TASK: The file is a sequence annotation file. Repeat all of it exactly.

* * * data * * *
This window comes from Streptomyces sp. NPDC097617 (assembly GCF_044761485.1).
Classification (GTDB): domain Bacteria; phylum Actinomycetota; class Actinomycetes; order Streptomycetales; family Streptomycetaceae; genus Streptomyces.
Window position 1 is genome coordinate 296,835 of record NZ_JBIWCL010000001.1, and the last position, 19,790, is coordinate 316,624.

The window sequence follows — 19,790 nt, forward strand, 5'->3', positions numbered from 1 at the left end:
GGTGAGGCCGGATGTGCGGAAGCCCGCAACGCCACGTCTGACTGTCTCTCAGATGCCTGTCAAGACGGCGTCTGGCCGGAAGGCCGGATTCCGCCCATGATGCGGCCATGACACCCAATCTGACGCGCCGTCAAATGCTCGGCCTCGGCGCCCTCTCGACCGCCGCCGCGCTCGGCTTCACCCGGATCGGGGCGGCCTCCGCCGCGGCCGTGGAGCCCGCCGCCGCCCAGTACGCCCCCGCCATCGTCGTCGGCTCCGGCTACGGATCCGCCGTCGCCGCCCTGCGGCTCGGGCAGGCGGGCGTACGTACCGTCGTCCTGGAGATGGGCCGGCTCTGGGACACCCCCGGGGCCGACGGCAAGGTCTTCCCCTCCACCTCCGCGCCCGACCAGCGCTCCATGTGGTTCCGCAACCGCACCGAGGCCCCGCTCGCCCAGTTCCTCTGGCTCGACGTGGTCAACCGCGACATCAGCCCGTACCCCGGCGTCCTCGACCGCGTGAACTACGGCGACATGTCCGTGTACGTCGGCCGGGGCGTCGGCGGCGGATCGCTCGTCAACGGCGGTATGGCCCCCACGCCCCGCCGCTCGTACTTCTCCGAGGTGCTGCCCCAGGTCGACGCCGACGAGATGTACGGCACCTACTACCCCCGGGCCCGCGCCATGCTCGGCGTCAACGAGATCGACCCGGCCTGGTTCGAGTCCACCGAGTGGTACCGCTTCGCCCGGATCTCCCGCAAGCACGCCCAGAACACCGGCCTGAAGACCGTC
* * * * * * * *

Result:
This window comes from Streptomyces sp. NPDC097617 (assembly GCF_044761485.1).
Classification (GTDB): domain Bacteria; phylum Actinomycetota; class Actinomycetes; order Streptomycetales; family Streptomycetaceae; genus Streptomyces.
Window position 1 is genome coordinate 296,835 of record NZ_JBIWCL010000001.1, and the last position, 19,790, is coordinate 316,624.

The window sequence follows — 19,790 nt, forward strand, 5'->3', positions numbered from 1 at the left end:
GGTGAGGCCGGATGTGCGGAAGCCCGCAACGCCACGTCTGACTGTCTCTCAGATGCCTGTCAAGACGGCGTCTGGCCGGAAGGCCGGATTCCGCCCATGATGCGGCCATGACACCCAATCTGACGCGCCGTCAAATGCTCGGCCTCGGCGCCCTCTCGACCGCCGCCGCGCTCGGCTTCACCCGGATCGGGGCGGCCTCCGCCGCGGCCGTGGAGCCCGCCGCCGCCCAGTACGCCCCCGCCATCGTCGTCGGCTCCGGCTACGGATCCGCCGTCGCCGCCCTGCGGCTCGGGCAGGCGGGCGTACGTACCGTCGTCCTGGAGATGGGCCGGCTCTGGGACACCCCCGGGGCCGACGGCAAGGTCTTCCCCTCCACCTCCGCGCCCGACCAGCGCTCCATGTGGTTCCGCAACCGCACCGAGGCCCCGCTCGCCCAGTTCCTCTGGCTCGACGTGGTCAACCGCGACATCAGCCCGTACCCCGGCGTCCTCGACCGCGTGAACTACGGCGACATGTCCGTGTACGTCGGCCGGGGCGTCGGCGGCGGATCGCTCGTCAACGGCGGTATGGCCCCCACGCCCCGCCGCTCGTACTTCTCCGAGGTGCTGCCCCAGGTCGACGCCGACGAGATGTACGGCACCTACTACCCCCGGGCCCGCGCCATGCTCGGCGTCAACGAGATCGACCCGGCCTGGTTCGAGTCCACCGAGTGGTACCGCTTCGCCCGGATCTCCCGCAAGCACGCCCAGAACACCGGCCTGAAGACCGTC